14 December: Tuesday. Bernard Wilson, US soul singer, dies, aged 64. Wilson is best remembered as the singer with Harold Melvin and the Blue Notes.
14 December: Tuesday. Agatha Von Trapp, the eldest daughter in the Von Trapp family, dies at the age of 97. Agatha was a member of the family that escaped from the Nazis in Austria, during WWII, and was the inspiration for the Sound of Music. She leaves behind four surviving members of the Trapp Family Singers.
14 December: Tuesday. Bobby Farrell, 61, the lead singer in Boney M, dies in St Petersburg. His fame was highest in the 1970s.
27 December: Monday. American singer-songwriter Tina Marie dies aged 53.

he following is a list of musicians, actors and writers who passed away during 2011.

4 January: Tuesday. Scottish singer-songwriter Gerry Rafferty, 63, famous for Stuck in the Middle with You and
Baker Street
, dies of liver failure at home. In November 2010, Rafferty was admitted to the Royal Bournemouth Hospital as he had been an alcoholic for many years. He is survived by his daughter Martha, granddaughter Celia and brother, Jim Rafferty.
16 January: Sunday. British actress Susannah York, star of Tom Jones dies.
16 January: Sunday. Former Bolton Wanderers and England footballer Nat Lofthouse dies aged 85.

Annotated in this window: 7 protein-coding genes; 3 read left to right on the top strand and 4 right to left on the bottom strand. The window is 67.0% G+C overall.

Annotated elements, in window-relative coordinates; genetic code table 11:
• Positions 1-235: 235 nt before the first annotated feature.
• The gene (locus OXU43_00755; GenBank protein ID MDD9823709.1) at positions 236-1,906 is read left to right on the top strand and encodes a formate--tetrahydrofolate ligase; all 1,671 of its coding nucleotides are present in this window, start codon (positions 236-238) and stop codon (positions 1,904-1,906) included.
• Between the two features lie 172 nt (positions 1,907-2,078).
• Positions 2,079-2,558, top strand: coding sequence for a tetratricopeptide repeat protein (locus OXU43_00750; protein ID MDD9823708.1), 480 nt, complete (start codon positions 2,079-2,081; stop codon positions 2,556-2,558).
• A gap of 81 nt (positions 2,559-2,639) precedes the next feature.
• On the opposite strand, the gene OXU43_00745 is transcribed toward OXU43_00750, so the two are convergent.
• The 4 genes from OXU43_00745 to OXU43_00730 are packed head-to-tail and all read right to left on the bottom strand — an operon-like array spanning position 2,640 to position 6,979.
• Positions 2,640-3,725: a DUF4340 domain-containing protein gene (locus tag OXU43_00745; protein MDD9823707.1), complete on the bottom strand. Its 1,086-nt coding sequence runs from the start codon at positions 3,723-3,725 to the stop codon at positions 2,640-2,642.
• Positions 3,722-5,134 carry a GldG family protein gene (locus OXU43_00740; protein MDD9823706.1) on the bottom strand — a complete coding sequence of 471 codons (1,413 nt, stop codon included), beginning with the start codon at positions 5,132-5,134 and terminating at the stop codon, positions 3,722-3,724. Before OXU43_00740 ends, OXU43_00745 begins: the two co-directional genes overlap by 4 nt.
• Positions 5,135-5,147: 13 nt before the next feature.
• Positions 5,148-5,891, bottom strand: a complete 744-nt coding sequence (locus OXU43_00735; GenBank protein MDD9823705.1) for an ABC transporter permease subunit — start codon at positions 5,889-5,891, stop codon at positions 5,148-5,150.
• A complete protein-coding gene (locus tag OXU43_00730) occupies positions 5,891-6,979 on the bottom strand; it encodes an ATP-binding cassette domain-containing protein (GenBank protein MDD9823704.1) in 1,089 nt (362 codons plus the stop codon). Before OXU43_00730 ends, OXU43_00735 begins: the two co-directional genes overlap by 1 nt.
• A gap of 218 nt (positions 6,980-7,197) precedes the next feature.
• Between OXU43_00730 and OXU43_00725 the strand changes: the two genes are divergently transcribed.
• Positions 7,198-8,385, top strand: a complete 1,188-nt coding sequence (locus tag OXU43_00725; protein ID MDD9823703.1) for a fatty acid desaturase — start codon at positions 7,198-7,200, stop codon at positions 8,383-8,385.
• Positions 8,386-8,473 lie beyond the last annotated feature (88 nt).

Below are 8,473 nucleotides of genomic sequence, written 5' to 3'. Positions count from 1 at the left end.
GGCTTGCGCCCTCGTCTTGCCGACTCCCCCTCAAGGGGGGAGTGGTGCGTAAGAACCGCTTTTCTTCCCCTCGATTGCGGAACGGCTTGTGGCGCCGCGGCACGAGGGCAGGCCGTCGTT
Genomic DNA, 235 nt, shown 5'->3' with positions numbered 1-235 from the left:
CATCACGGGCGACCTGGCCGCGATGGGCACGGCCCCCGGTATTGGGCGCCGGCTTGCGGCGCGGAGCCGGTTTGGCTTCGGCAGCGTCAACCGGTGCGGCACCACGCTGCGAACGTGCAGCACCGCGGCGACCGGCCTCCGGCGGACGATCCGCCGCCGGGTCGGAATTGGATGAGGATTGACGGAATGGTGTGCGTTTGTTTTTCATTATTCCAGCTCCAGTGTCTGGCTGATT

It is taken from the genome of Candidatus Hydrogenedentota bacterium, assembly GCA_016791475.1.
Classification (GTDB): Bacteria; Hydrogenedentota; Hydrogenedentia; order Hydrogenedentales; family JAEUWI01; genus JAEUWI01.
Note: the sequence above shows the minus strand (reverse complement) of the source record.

6 February: Sunday. Former Thin Lizzy guitarist Gary Moore, 58, is found dead in a hotel room on the Costa del Sol. Belfast-born Moore was on holiday at the Kempinski Resort Hotel in Estepona, where he was found in the early hours. After his time with the Irish rock band, Moore went on to forge a successful solo career, including a string of top 40 hits such as Parisienne Walkways  in 1979 and Out in the Fields  in 1985. He was still actively touring.

MARCH 2011
1 March: Tuesday. Hollywood actress Jane Russell, star of The Outlaw and Blondes Have More Fun, dies aged 89.
18 March: Friday. Original bassist with the Shadows, Jet Harris, dies of cancer at home on the Isle-of-Wight, aged 71. He was an integral part of the birth of British rock and roll.   

Originally posted on Thursday 20th January 2011